There are several accesses to the Vittoriano but best is to start by the gate at the front on Piazza Venezia. On left and right are the monumental fountains "Due Mari" of the two seas Adriatic and Tyrrhenian.
Once you start climbing the stairs you will see on the sides the six statues representing the "I Valore degli Italiani" the Italian Values and in front of you the Altare Della Patria. A flame guarded by soldiers burns on this front terrace to mark the grave of an unknown soldier from WW I. See my tip "Altare della Patria"
Above it is the colossal equestrian statue of King Victor Emmanuel II.
On the right side of the Altar of the Fatherland you can enter the building itself and climb by another monumental staircase to the Museum of the Risorgimento and to the terrace on the right and back side of the Vittoriano. From this terrace you can enter the church of Santa Maria in Aracoeli which is at the same level showing how the Vittoriano was built at the expense of the Capitoline hill.
From here visitors have access to a glass lift installed in 2007 to take paying visitors (7 € in 2007) up to the very top the "Quadriga's" terrace. As there was a queue at the elevator I remained on this intermediate terrace where there is a self service cafeteria. From this (free) terrace one has already exceptional views on the Foro di Cesare, Foro and Mercato Traiano with the Torre delle Milizie in the back and on the right the Colosseum.
This intermediate terrace with a cafeteria is really a good place to have a rest and unforgettable views on Rome.
One can also reach this terrace by the principal entrance to the Museo del Risorgimento (free entry) at Via di San Pietro in Carcere.
I like to say that despite all the criticism about this monument, the Vittoriano attracts a large number of visitors because it is a fantastic view point over the city of Rome. Don't hesitate to climb the stairs. It seems that there are somewhere lifts inside the monument but I didn't see any.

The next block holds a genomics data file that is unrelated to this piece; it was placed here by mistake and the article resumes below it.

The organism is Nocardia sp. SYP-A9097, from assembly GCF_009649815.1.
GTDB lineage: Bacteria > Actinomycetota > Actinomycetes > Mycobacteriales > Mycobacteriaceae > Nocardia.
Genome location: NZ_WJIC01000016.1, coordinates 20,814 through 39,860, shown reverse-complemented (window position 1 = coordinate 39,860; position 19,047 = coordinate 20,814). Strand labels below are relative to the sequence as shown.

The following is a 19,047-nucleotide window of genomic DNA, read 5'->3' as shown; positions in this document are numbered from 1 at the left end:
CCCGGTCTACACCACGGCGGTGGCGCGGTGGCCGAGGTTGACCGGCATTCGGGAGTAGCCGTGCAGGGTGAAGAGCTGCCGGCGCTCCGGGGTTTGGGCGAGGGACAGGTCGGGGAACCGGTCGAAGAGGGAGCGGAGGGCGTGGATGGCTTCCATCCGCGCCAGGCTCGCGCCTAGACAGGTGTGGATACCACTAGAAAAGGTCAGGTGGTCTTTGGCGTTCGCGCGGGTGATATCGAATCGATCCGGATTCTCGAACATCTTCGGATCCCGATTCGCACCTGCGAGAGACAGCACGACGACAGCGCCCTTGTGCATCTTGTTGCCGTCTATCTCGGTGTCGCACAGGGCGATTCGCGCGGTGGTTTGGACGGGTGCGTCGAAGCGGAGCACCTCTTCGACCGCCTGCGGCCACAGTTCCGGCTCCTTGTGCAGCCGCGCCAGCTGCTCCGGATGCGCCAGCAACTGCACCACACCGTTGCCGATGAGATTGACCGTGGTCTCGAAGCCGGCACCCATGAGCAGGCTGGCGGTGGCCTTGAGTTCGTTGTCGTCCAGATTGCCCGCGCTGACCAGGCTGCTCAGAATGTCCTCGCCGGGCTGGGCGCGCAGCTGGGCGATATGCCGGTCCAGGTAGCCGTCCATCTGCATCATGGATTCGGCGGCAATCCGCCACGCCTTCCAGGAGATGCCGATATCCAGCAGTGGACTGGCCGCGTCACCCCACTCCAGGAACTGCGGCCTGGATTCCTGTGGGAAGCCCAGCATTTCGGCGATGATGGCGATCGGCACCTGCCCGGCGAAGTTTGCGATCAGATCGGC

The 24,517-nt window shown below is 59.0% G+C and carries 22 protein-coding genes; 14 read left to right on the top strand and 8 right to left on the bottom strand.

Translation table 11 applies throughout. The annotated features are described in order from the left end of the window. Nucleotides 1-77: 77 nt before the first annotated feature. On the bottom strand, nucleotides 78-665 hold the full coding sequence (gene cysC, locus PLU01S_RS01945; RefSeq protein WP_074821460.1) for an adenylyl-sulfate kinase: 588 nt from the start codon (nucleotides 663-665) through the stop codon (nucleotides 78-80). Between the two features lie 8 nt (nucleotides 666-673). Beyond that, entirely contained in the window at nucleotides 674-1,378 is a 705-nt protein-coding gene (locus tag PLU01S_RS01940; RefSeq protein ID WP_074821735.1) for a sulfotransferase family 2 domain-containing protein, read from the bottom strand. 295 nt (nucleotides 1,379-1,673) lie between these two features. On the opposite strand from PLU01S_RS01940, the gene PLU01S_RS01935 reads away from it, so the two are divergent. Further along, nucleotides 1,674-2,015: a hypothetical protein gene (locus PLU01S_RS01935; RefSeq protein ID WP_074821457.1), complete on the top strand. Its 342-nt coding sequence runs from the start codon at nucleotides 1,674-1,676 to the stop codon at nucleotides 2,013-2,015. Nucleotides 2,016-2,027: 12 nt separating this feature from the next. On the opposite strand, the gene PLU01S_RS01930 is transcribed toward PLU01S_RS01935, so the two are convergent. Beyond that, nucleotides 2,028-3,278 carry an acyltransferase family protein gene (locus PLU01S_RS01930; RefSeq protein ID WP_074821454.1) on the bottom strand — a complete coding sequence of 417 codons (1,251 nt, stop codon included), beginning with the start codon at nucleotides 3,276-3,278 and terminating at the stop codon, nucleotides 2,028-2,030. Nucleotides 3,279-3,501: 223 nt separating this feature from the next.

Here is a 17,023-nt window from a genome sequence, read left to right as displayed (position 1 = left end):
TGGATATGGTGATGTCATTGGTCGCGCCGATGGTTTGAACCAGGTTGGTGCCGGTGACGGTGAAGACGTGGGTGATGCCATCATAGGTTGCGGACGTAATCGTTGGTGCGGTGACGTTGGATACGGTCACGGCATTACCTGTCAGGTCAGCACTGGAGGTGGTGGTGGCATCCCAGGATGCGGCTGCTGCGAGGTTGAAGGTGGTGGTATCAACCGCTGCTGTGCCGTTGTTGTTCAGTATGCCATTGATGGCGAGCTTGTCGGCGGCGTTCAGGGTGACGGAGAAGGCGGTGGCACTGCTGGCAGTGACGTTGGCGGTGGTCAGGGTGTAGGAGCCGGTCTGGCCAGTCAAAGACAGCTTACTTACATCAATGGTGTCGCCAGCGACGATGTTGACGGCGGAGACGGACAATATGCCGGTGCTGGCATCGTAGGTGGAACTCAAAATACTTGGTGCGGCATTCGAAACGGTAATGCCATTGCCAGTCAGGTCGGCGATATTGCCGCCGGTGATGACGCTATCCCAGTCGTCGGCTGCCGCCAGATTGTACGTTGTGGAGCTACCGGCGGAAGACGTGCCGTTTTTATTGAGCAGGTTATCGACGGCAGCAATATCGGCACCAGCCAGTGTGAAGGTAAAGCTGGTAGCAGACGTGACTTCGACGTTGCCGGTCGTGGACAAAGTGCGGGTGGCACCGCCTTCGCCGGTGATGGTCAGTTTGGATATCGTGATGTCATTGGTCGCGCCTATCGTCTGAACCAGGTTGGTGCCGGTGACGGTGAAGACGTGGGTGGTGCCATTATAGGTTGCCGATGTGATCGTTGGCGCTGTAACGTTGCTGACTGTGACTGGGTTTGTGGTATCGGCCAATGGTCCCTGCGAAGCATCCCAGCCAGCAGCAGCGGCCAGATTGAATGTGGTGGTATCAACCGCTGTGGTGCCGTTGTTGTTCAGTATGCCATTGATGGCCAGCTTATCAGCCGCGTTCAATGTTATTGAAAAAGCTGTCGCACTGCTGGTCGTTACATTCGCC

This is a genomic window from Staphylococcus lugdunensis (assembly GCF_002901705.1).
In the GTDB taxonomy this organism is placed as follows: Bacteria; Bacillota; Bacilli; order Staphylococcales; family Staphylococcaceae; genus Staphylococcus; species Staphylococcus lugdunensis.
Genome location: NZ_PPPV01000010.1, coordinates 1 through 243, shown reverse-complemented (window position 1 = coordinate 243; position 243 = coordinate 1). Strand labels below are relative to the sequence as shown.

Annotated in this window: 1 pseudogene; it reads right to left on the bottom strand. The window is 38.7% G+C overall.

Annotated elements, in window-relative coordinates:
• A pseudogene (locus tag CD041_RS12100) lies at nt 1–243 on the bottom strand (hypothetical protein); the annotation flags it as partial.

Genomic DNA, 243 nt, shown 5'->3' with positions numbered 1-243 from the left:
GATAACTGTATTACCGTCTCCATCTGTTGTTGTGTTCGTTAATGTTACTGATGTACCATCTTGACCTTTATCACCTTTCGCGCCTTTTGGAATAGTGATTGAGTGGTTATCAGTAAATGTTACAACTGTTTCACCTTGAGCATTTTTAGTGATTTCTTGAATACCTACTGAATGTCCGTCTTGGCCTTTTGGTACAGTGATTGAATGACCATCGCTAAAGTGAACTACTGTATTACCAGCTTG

Open every day 9.30 - 18.30 h. Free.
A large and massive monument, in central Rome, is the subject of strong critics. With a not totally disguised modernity (about one century old), it becomes a visual aggression to the smaller but richer monuments around it.
Anyway, I didn't find it so ugly and out of context as most specialists say.
The Monument, also known as 'Il Vittoriano' or as the Altare della Patria (Altar of the Nation), was built with white marble from Botticino in the province of Brescia. It is decorated with several statues, reliefs and murals, by artists from all Italy.
At the center of the big monument (120 meters long and 80 meters high), stands the equestrian statue of Victor Emmanuel, work of sculptor Enrico Chiaradia, weighing 50 tons and 12 meters long.
Below the statue is the Tomb of the Unknown Soldier, permanently with guards of honor.
The upper section, if you are not tired enough to climb the high staircase, is a curved colonnade 15 meter tall, with a decoration looking like small chapels.
From many of the higher vantage points that give you a view of the city of Rome, you can see a very large very white structure in the middle. If you are looking for the Colosseum, you can’t miss this white monument to unified Italy’s first king, Vittorio Emanuele II.